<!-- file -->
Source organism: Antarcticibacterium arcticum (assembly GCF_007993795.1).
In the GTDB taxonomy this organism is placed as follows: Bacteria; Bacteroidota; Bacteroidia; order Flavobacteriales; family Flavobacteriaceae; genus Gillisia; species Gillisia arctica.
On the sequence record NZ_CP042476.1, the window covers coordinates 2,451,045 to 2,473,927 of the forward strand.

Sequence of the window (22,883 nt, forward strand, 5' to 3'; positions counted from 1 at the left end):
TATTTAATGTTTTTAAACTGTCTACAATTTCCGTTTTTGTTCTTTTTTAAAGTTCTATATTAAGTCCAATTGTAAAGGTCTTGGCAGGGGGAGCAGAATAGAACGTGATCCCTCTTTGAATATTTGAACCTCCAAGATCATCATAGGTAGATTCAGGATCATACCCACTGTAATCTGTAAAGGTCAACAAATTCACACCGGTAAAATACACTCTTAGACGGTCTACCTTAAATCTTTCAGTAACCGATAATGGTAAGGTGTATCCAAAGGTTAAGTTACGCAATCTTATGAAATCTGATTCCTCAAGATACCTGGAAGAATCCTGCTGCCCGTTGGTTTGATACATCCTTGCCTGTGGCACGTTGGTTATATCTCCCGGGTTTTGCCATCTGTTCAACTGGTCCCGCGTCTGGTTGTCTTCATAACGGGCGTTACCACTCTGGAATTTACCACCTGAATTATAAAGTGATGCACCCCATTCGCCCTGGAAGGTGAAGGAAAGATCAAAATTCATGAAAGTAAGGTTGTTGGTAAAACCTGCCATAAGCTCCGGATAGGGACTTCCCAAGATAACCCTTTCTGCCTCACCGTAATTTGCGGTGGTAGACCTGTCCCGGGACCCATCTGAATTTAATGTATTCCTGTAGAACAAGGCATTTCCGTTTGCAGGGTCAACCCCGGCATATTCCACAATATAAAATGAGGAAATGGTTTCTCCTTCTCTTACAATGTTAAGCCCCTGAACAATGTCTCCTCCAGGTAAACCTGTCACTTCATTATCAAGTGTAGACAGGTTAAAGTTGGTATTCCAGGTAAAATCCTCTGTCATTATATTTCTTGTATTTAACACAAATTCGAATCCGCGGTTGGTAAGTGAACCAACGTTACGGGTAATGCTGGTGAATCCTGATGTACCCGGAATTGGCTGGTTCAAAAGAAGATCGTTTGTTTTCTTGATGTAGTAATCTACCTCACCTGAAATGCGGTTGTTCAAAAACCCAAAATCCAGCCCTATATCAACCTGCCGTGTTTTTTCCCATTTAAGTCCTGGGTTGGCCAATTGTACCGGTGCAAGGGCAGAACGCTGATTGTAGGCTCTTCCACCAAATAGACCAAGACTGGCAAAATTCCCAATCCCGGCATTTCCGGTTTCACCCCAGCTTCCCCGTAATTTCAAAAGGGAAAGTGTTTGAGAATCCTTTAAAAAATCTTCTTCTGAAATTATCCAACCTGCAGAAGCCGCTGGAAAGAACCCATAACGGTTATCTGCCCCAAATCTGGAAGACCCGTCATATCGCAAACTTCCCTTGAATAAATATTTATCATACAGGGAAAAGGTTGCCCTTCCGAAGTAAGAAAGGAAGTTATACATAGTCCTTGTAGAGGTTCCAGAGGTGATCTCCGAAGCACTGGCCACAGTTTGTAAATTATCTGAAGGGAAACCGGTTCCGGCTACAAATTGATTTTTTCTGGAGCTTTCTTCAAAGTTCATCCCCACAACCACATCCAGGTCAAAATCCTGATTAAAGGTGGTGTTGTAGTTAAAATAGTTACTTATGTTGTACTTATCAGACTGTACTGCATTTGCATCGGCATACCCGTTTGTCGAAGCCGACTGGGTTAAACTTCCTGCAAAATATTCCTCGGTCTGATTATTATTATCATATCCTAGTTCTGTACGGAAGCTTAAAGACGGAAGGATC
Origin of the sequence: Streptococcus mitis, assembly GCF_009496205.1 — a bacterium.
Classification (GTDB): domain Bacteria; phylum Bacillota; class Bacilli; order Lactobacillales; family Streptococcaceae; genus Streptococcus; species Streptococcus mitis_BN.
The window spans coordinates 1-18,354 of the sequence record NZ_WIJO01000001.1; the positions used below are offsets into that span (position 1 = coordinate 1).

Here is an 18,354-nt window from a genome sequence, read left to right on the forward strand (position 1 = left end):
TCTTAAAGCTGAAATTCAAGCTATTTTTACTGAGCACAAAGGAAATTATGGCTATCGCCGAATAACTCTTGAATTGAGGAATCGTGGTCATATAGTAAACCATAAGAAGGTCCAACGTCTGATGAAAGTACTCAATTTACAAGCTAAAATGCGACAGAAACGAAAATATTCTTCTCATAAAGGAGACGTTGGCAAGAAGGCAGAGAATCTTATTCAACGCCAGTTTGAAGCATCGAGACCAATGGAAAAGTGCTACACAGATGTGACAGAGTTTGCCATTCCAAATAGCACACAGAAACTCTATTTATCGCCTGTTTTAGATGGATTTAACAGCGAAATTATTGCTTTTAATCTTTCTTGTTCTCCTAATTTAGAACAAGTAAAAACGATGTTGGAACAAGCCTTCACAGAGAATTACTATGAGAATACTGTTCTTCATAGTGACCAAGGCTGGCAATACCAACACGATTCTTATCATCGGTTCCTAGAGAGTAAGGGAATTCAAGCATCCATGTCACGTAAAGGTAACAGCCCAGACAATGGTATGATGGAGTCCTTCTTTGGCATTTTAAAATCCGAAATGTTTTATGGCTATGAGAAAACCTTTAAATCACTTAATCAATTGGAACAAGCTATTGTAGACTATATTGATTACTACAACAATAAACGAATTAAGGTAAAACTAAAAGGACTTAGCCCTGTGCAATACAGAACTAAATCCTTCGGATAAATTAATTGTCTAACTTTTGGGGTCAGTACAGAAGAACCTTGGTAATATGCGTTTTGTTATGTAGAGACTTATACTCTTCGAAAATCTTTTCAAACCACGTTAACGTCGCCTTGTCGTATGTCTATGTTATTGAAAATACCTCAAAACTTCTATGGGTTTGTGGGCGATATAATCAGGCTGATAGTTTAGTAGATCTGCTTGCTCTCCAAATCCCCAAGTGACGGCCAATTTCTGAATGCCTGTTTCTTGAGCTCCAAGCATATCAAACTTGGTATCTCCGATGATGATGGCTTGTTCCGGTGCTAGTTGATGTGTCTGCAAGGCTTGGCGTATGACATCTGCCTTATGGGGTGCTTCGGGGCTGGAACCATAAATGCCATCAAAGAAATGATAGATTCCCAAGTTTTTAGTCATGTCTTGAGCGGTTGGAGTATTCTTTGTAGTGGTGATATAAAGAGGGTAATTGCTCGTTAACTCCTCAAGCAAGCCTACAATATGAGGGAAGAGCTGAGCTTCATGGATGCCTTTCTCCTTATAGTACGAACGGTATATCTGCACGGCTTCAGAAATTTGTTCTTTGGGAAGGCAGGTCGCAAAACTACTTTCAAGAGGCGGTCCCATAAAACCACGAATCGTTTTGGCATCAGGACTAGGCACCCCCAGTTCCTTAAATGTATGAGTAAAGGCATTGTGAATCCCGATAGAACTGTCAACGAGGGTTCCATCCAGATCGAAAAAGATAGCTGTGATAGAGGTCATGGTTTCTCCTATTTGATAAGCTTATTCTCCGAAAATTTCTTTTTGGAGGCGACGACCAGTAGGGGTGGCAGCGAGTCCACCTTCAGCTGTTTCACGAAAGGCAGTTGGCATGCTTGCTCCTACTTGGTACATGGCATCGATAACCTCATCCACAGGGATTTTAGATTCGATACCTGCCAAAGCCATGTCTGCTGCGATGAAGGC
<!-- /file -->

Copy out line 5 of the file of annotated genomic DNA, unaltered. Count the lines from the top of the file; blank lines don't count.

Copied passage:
TATTTAATGTTTTTAAACTGTCTACAATTTCCGTTTTTGTTCTTTTTTAAAGTTCTATATTAAGTCCAATTGTAAAGGTCTTGGCAGGGGGAGCAGAATAGAACGTGATCCCTCTTTGAATATTTGAACCTCCAAGATCATCATAGGTAGATTCAGGATCATACCCACTGTAATCTGTAAAGGTCAACAAATTCACACCGGTAAAATACACTCTTAGACGGTCTACCTTAAATCTTTCAGTAACCGATAATGGTAAGGTGTATCCAAAGGTTAAGTTACGCAATCTTATGAAATCTGATTCCTCAAGATACCTGGAAGAATCCTGCTGCCCGTTGGTTTGATACATCCTTGCCTGTGGCACGTTGGTTATATCTCCCGGGTTTTGCCATCTGTTCAACTGGTCCCGCGTCTGGTTGTCTTCATAACGGGCGTTACCACTCTGGAATTTACCACCTGAATTATAAAGTGATGCACCCCATTCGCCCTGGAAGGTGAAGGAAAGATCAAAATTCATGAAAGTAAGGTTGTTGGTAAAACCTGCCATAAGCTCCGGATAGGGACTTCCCAAGATAACCCTTTCTGCCTCACCGTAATTTGCGGTGGTAGACCTGTCCCGGGACCCATCTGAATTTAATGTATTCCTGTAGAACAAGGCATTTCCGTTTGCAGGGTCAACCCCGGCATATTCCACAATATAAAATGAGGAAATGGTTTCTCCTTCTCTTACAATGTTAAGCCCCTGAACAATGTCTCCTCCAGGTAAACCTGTCACTTCATTATCAAGTGTAGACAGGTTAAAGTTGGTATTCCAGGTAAAATCCTCTGTCATTATATTTCTTGTATTTAACACAAATTCGAATCCGCGGTTGGTAAGTGAACCAACGTTACGGGTAATGCTGGTGAATCCTGATGTACCCGGAATTGGCTGGTTCAAAAGAAGATCGTTTGTTTTCTTGATGTAGTAATCTACCTCACCTGAAATGCGGTTGTTCAAAAACCCAAAATCCAGCCCTATATCAACCTGCCGTGTTTTTTCCCATTTAAGTCCTGGGTTGGCCAATTGTACCGGTGCAAGGGCAGAACGCTGATTGTAGGCTCTTCCACCAAATAGACCAAGACTGGCAAAATTCCCAATCCCGGCATTTCCGGTTTCACCCCAGCTTCCCCGTAATTTCAAAAGGGAAAGTGTTTGAGAATCCTTTAAAAAATCTTCTTCTGAAATTATCCAACCTGCAGAAGCCGCTGGAAAGAACCCATAACGGTTATCTGCCCCAAATCTGGAAGACCCGTCATATCGCAAACTTCCCTTGAATAAATATTTATCATACAGGGAAAAGGTTGCCCTTCCGAAGTAAGAAAGGAAGTTATACATAGTCCTTGTAGAGGTTCCAGAGGTGATCTCCGAAGCACTGGCCACAGTTTGTAAATTATCTGAAGGGAAACCGGTTCCGGCTACAAATTGATTTTTTCTGGAGCTTTCTTCAAAGTTCATCCCCACAACCACATCCAGGTCAAAATCCTGATTAAAGGTGGTGTTGTAGTTAAAATAGTTACTTATGTTGTACTTATCAGACTGTACTGCATTTGCATCGGCATACCCGTTTGTCGAAGCCGACTGGGTTAAACTTCCTGCAAAATATTCCTCGGTCTGATTATTATTATCATATCCTAGTTCTGTACGGAAGCTTAAAGACGGAAGGATC